“I would say that’s one of the saddest changes in my mind. You’ve got your kids here, and you’re a family here, and you have to protect them. Another thing that has changed is the consequences for students that cause issues. The consequences aren’t what they were when we were kids. When I started, there was a fear for the students if they caused an issue that their parents would find out. Society has changed, and in some cases, some kids don’t care that much anymore about what their parents will do. That’s disappointing to me because we want the students to get a good education and learn respect, given and taken both ways,” Elwood said.
While some things have changed for the worse, Elwood said there are also many things that have changed for the better, such as communication.
“The report cards are now emailed or online and parents can look at them at any time. Parents can also check their child’s attendance at any time, and parents can email teachers. It’s a lot quicker response now than it was having to send report cards out. Sometimes it took several days for parents to receive them, and then they have a question, and there’s been a lapse of a week or more before the question can be answered. It’s also helped with parent teacher conferences. Parents don’t have to wait for conferences to talk about an issue. They can get the information online and email the teacher and address it immediately, rather than having to wait for conference time,” Elwood stated.
Elwood said it was the Perry School shooting incident which started her towards a decision to retire.
“After Perry, I started a pros and cons list of staying or going. It just seemed that I had more reasons to go than to stay. My parents are elderly, and my last child is now married, we have six grandchildren and more to come. I’m wanting to enjoy more of life with all of them,” Elwood stated.
Another factor in her decision was her husband, who is an over-the-road truck driver owner/operator.
“We’ve had a truck for 40 years this June. When we first got married, I went with him, and our oldest son traveled with us for a while too. Now it’s come full circle. After I retire, I’m going to go on the road with him a bit and spend more time with him, and read books, see the grand kids, and enjoy life,” Elwood said.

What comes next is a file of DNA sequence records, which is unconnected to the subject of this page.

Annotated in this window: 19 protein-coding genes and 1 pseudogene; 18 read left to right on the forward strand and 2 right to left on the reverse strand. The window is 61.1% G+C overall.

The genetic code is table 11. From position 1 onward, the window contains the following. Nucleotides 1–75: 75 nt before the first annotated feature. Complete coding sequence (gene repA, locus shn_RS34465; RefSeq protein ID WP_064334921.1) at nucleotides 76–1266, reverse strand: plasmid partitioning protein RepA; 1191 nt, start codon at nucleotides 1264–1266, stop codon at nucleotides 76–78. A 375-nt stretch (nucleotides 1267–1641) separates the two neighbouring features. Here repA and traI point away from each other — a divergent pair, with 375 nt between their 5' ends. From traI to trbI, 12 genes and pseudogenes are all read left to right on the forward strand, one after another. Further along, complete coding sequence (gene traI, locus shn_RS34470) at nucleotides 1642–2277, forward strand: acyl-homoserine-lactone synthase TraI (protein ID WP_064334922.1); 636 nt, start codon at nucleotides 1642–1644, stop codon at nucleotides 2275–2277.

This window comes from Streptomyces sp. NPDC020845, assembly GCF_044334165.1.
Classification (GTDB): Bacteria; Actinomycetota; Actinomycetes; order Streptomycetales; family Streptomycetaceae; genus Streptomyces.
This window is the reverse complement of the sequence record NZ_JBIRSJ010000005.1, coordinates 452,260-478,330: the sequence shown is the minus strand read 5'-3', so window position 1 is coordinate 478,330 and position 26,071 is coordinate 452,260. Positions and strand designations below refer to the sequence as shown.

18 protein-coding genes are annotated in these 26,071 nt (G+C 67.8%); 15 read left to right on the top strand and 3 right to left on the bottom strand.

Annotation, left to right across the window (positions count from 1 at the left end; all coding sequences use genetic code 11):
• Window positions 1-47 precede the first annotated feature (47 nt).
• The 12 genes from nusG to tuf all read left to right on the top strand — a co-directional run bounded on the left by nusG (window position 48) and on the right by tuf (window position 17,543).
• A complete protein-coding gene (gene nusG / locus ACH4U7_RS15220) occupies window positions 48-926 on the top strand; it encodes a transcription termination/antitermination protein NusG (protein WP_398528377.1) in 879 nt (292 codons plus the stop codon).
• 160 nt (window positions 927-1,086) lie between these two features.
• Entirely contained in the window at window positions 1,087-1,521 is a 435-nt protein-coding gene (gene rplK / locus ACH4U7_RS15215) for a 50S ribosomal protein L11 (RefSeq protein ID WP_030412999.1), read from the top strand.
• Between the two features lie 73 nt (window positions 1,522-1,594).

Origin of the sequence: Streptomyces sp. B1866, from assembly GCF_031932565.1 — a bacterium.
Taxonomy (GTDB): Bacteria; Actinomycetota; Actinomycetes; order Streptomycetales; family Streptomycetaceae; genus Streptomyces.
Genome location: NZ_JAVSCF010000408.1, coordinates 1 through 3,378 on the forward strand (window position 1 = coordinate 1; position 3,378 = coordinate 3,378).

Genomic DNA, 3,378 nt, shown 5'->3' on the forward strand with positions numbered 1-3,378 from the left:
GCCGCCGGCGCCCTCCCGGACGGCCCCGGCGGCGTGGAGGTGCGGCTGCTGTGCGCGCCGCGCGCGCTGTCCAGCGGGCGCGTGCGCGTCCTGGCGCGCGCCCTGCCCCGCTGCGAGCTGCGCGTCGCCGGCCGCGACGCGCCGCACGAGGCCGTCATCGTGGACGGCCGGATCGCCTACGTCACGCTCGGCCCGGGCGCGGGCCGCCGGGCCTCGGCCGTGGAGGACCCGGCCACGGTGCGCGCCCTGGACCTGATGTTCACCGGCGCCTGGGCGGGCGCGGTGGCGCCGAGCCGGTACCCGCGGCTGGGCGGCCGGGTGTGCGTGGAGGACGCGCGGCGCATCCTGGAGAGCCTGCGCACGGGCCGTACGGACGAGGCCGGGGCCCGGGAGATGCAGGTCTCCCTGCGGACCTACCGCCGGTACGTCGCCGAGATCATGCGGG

Over her 28-year career with the Stanton District, Elwood said she’s most enjoyed the opportunity to work with the students and staff.
“It’s a family. You can have a kid come in very upset with you because they got sent to the office. The very next day, they come in all smiles and ask how I’m doing or wave goodbye at the end of the day. There are some kids that are frequent fliers in here, but we’re family. Jake Ashley, who works here at the school, was in my oldest son’s class. He was in the fourth grade when I started here, and now I’m working with his own kids. It just keeps evolving, and in a good way,” Elwood commented.
While there are things that she’s looking forward to once she retires at the end of the school year, there are many things she’ll miss.
“I’ll miss the daily routine and seeing everyone. When I go to events or even just out at the grocery store, some of the kids will stop me and be amazed that I shop at the grocery store, since they only have seen me at the school. Also, I had a former student call just the other day that graduated about nine years ago and asked for his transcripts. He remembered me and seemed surprised I was still here. I will definitely miss the kids the most. I’ll see them out and about but it won’t quite be the same.”
Elwood said her position has allowed her to be a sort of second mom for the kids, which one senior class honored her for.
“We expect you to bring your things to school, we expect that you go to class on time, we expect you to be here every day and follow the rules. If these things don’t happen, we gently remind them in our “motherly tones,” that you need to think about where you could make some changes to be prepared for the day. One year during a senior prank, a couple of boys left a note on our door, and it was to their “moms.” It was the neatest thing. I still have it at home, and it really touched my heart and made me chuckle. They were being very good. They understood the dynamic. We’re here for them when they’re not at home. If they need a pair of socks, we’ll get them socks, or a shirt, or a notebook, whatever they need.”
Elwood said she’ll be helping acquaint her replacement.
“I won’t be here through the entire month of June, but I’ll help them as much as I can. There are some things that are the same day to day, but starting the year is way different than ending the year. There are a lot of differences year to year. There are also awesome Youtube videos we have access to that can answer a lot of questions for her. I will be Forever Proud to be considered as a Stanton Viking/Viqueen! Go Purple!”